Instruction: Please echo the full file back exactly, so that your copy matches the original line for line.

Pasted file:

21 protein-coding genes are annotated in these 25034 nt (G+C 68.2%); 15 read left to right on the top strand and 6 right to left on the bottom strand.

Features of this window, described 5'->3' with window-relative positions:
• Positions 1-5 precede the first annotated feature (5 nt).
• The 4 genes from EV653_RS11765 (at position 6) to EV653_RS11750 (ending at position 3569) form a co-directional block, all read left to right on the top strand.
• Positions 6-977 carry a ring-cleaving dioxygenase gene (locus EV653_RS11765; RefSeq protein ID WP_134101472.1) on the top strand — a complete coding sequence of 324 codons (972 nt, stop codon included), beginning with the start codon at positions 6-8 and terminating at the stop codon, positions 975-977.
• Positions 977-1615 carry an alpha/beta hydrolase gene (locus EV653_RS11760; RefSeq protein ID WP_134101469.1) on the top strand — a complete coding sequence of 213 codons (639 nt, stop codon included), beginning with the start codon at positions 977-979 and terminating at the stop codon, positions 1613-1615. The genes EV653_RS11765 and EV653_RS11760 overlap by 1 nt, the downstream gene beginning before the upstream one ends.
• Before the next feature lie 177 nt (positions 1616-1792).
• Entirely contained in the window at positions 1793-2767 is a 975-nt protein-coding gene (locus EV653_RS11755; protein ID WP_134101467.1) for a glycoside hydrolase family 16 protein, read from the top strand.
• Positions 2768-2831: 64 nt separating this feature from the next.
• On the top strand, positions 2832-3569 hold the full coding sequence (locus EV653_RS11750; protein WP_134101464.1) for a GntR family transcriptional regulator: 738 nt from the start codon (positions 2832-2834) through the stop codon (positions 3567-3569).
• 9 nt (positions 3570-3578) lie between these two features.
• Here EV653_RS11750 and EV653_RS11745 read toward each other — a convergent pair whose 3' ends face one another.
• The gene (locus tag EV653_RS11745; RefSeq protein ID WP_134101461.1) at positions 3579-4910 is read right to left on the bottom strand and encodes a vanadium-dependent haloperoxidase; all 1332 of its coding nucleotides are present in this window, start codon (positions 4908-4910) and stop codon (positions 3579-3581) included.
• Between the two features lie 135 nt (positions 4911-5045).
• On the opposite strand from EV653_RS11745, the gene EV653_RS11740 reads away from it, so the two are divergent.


21 protein-coding genes are annotated in these 25034 nt (G+C 68.2%); 15 read left to right on the top strand and 6 right to left on the bottom strand.

Features of this window, described 5'->3' with window-relative positions:
• Positions 1-5 precede the first annotated feature (5 nt).
• The 4 genes from EV653_RS11765 (at position 6) to EV653_RS11750 (ending at position 3569) form a co-directional block, all read left to right on the top strand.
• Positions 6-977 carry a ring-cleaving dioxygenase gene (locus EV653_RS11765; RefSeq protein ID WP_134101472.1) on the top strand — a complete coding sequence of 324 codons (972 nt, stop codon included), beginning with the start codon at positions 6-8 and terminating at the stop codon, positions 975-977.
• Positions 977-1615 carry an alpha/beta hydrolase gene (locus EV653_RS11760; RefSeq protein ID WP_134101469.1) on the top strand — a complete coding sequence of 213 codons (639 nt, stop codon included), beginning with the start codon at positions 977-979 and terminating at the stop codon, positions 1613-1615. The genes EV653_RS11765 and EV653_RS11760 overlap by 1 nt, the downstream gene beginning before the upstream one ends.
• Before the next feature lie 177 nt (positions 1616-1792).
• Entirely contained in the window at positions 1793-2767 is a 975-nt protein-coding gene (locus EV653_RS11755; protein ID WP_134101467.1) for a glycoside hydrolase family 16 protein, read from the top strand.
• Positions 2768-2831: 64 nt separating this feature from the next.
• On the top strand, positions 2832-3569 hold the full coding sequence (locus EV653_RS11750; protein WP_134101464.1) for a GntR family transcriptional regulator: 738 nt from the start codon (positions 2832-2834) through the stop codon (positions 3567-3569).
• 9 nt (positions 3570-3578) lie between these two features.
• Here EV653_RS11750 and EV653_RS11745 read toward each other — a convergent pair whose 3' ends face one another.
• The gene (locus tag EV653_RS11745; RefSeq protein ID WP_134101461.1) at positions 3579-4910 is read right to left on the bottom strand and encodes a vanadium-dependent haloperoxidase; all 1332 of its coding nucleotides are present in this window, start codon (positions 4908-4910) and stop codon (positions 3579-3581) included.
• Between the two features lie 135 nt (positions 4911-5045).
• On the opposite strand from EV653_RS11745, the gene EV653_RS11740 reads away from it, so the two are divergent.